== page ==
I was born and raised in Los Angeles, California to immigrants from South Korea. I am the youngest of four children, and I’m thankful that my older sisters are three of my best friends. Growing up, I disliked school intensely, and instead, focused on playing water polo. I fell in love with the sport when I was nine years old and played throughout high school. Through dedication, perserverance, and commitment to practicing, I was named a Junior Olympic All-American, selected First-Team All-League, and voted Team Captain by my peers. Because of my success in water polo, I was recruited to Johns Hopkins University to continue playing at the collegiate level, but as a senior in high school, my grandparents fell ill and passed away which drastically changed my future trajectory. Seeing my grandmother lose her ability to speak and walk due to a stroke and watching my gradfather bravely batter cancer motivated me to pursue a career in medicine.
However, when I arrived at Hopkins, it was immediately clear that I was not prepared for a pre-medical education. I did not have a strong science or math foundation and I struggled as a Ffreshman. My GPA was a 3.2 my first semester, but because Hopkins has a Pass/Fail system, I was able to use this time to learn and adjust. I refused to give up and made the tough decision to end my water polo career to focus on my studies and honor my grandparents. Although my water polo experiences could not directly facilitate my studies, it trained me to beleive that I would improve with practice. I focused intensely to learn new science concepts and through my growth, I had the opportunity to serve as a TA for Organic Chemistry Lab and Tissue Engineering to pass on what I had learned to other students, and it was a joy to see others succeed. I also dove headfirst into biomedical research opportunities. While I didn’t have any previous experience, I completed smaller tasks like washing glassware to the best of my abilities until I was entrusted with running real experiments myself. Before leaving Baltimore, I had worked in three separate labs to develop xeno-transplantable corneal tissues to address corneal donor tissue shortage and also validated new technologies to monitor cancer disease progression non-invasively using a blood sample. These experiences opened my eyes to the potential for biomedical reserach to solve pressing medical challenges, and I decided to pursue dual-degree training in both medicine and reserach to one day become a physician-scientist.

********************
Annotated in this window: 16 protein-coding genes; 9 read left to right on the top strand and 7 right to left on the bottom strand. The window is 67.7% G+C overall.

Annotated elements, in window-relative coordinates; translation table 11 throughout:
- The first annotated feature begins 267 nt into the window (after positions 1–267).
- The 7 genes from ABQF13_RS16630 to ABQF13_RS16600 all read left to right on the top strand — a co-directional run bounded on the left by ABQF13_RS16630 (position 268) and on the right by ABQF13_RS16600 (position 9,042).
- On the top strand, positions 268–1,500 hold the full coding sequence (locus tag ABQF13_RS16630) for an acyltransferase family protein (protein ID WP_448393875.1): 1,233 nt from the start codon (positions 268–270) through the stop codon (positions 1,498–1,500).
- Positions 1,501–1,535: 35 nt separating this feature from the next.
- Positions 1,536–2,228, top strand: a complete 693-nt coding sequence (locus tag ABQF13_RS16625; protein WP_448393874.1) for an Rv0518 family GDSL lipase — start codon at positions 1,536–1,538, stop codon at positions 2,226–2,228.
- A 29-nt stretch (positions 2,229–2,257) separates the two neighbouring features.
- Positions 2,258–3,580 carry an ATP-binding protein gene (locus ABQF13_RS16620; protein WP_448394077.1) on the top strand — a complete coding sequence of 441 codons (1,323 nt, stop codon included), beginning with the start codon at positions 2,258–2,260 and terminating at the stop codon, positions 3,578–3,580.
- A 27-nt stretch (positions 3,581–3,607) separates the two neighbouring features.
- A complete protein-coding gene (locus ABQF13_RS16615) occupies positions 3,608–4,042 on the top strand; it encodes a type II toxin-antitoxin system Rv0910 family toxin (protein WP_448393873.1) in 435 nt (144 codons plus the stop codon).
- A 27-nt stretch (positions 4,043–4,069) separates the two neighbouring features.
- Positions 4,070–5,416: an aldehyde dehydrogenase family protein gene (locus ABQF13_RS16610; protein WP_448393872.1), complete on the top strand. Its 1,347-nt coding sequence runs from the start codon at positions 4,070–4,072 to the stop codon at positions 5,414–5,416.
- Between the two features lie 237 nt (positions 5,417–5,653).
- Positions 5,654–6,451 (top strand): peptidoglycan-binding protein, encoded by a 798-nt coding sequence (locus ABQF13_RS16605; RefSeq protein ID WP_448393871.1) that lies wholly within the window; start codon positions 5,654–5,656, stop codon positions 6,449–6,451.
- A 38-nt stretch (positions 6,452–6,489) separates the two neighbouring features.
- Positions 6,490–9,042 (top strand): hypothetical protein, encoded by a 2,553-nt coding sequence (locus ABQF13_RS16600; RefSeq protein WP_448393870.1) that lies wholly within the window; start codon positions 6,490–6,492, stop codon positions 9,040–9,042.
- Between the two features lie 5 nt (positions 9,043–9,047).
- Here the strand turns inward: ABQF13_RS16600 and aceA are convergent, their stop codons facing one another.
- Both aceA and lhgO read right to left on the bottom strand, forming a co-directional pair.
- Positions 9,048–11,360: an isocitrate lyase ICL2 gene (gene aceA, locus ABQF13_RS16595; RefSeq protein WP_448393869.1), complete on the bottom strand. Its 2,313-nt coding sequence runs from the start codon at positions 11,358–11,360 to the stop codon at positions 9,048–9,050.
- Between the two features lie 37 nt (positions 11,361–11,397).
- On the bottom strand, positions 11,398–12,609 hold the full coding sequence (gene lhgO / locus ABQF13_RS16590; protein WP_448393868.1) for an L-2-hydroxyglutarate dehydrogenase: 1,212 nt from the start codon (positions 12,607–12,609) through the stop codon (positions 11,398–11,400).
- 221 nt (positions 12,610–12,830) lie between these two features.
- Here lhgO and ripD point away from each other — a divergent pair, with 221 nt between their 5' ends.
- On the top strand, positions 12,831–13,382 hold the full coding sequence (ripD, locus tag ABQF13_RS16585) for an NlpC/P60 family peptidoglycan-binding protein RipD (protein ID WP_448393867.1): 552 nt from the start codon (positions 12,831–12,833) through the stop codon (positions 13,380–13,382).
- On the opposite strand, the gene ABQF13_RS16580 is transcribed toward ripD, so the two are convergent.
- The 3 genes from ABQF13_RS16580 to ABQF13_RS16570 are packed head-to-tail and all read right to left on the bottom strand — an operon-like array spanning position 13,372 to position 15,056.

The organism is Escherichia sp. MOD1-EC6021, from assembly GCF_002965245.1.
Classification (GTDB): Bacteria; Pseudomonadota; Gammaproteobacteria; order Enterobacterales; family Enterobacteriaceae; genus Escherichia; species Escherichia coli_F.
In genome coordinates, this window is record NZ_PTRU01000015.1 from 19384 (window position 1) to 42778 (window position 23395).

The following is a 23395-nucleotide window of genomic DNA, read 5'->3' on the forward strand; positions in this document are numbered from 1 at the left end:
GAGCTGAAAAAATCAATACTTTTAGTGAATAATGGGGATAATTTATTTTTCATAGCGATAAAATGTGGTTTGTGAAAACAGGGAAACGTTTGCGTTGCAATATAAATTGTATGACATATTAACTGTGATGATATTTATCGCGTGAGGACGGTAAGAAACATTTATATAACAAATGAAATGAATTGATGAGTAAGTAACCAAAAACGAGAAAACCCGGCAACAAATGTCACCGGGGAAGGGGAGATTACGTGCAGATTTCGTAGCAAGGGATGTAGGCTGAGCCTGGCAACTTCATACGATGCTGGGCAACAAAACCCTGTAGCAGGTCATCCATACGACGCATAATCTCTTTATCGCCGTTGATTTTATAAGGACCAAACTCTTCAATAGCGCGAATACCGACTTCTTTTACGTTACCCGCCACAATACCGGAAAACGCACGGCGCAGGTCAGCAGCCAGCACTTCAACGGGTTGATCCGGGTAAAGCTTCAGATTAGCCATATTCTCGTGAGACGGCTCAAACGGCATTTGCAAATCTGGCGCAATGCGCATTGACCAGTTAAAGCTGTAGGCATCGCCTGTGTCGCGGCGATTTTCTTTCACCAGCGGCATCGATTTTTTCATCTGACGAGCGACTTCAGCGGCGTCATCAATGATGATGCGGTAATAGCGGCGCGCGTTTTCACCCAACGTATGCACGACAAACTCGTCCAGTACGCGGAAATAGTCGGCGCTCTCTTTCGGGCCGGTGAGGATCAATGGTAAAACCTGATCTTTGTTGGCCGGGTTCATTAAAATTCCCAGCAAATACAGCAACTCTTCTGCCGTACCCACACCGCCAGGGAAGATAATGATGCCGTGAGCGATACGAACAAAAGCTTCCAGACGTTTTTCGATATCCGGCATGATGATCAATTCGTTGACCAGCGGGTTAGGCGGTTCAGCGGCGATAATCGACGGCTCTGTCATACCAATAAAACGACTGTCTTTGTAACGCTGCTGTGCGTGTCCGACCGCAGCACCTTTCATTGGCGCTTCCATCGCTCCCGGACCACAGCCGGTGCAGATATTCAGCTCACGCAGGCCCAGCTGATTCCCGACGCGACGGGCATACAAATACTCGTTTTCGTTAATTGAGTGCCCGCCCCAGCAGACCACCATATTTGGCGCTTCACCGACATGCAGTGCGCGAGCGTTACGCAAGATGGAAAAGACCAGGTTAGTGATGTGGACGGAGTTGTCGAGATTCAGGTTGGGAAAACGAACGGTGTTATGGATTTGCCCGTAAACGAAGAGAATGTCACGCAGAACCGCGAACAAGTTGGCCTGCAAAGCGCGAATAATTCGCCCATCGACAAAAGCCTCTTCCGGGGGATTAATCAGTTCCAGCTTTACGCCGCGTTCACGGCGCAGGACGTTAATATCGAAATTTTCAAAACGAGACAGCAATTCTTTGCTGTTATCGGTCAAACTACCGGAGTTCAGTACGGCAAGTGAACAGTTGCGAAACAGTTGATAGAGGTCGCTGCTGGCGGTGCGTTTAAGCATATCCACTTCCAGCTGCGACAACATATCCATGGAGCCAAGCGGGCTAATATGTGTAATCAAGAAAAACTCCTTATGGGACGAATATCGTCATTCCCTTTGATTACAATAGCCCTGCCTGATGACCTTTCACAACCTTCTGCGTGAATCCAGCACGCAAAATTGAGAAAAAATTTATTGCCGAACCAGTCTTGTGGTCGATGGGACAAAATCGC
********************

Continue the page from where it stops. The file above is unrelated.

I was incredibly fortunate to be accepted into the UCLA-Caltech Medical Scientist training program to continue my training at home in LA near family and friends. I’ve been taking advatange of being home by surfing as often as I can. So far in my training program, I have completed the first two years of medical school and during that time, launed a medical technology incubator, Sling Health LA, to empower fellow medical students to develop innovative solutions for relevant clinical problems. I have since moved to Caltech to complete my PhD in the Shapiro lab, and am hoping to use this website as a platform to share some of the things I’ve learned on my journey as a pre-medical student and MD/PhD candidate to help others as they prepare for medical school.